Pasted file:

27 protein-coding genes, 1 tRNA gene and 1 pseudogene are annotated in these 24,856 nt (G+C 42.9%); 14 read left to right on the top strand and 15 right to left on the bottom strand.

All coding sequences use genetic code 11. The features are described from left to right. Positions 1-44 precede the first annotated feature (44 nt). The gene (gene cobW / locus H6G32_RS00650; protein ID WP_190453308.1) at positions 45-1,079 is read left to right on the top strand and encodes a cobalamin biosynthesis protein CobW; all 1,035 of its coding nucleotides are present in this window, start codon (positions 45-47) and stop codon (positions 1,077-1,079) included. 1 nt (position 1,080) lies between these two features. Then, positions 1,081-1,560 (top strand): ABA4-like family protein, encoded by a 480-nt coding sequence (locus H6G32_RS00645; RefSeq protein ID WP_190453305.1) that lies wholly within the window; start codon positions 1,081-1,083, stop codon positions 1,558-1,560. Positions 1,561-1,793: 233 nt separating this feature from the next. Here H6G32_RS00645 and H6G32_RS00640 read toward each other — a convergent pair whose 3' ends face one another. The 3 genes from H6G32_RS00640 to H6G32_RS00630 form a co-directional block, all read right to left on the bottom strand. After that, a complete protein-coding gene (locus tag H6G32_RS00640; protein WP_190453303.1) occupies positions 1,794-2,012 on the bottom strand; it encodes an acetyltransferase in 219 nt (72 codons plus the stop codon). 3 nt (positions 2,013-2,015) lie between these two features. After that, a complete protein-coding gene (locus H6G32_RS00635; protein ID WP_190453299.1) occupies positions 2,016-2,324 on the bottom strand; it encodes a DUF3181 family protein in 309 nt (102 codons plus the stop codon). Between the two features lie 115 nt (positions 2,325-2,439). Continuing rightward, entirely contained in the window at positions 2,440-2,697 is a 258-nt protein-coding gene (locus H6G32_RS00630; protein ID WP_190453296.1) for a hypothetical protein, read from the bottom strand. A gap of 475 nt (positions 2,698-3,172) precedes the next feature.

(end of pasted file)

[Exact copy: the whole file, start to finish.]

27 protein-coding genes, 1 tRNA gene and 1 pseudogene are annotated in these 24,856 nt (G+C 42.9%); 14 read left to right on the top strand and 15 right to left on the bottom strand.

All coding sequences use genetic code 11. The features are described from left to right. Positions 1-44 precede the first annotated feature (44 nt). The gene (gene cobW / locus H6G32_RS00650; protein ID WP_190453308.1) at positions 45-1,079 is read left to right on the top strand and encodes a cobalamin biosynthesis protein CobW; all 1,035 of its coding nucleotides are present in this window, start codon (positions 45-47) and stop codon (positions 1,077-1,079) included. 1 nt (position 1,080) lies between these two features. Then, positions 1,081-1,560 (top strand): ABA4-like family protein, encoded by a 480-nt coding sequence (locus H6G32_RS00645; RefSeq protein ID WP_190453305.1) that lies wholly within the window; start codon positions 1,081-1,083, stop codon positions 1,558-1,560. Positions 1,561-1,793: 233 nt separating this feature from the next. Here H6G32_RS00645 and H6G32_RS00640 read toward each other — a convergent pair whose 3' ends face one another. The 3 genes from H6G32_RS00640 to H6G32_RS00630 form a co-directional block, all read right to left on the bottom strand. After that, a complete protein-coding gene (locus tag H6G32_RS00640; protein WP_190453303.1) occupies positions 1,794-2,012 on the bottom strand; it encodes an acetyltransferase in 219 nt (72 codons plus the stop codon). 3 nt (positions 2,013-2,015) lie between these two features. After that, a complete protein-coding gene (locus H6G32_RS00635; protein ID WP_190453299.1) occupies positions 2,016-2,324 on the bottom strand; it encodes a DUF3181 family protein in 309 nt (102 codons plus the stop codon). Between the two features lie 115 nt (positions 2,325-2,439). Continuing rightward, entirely contained in the window at positions 2,440-2,697 is a 258-nt protein-coding gene (locus H6G32_RS00630; protein ID WP_190453296.1) for a hypothetical protein, read from the bottom strand. A gap of 475 nt (positions 2,698-3,172) precedes the next feature.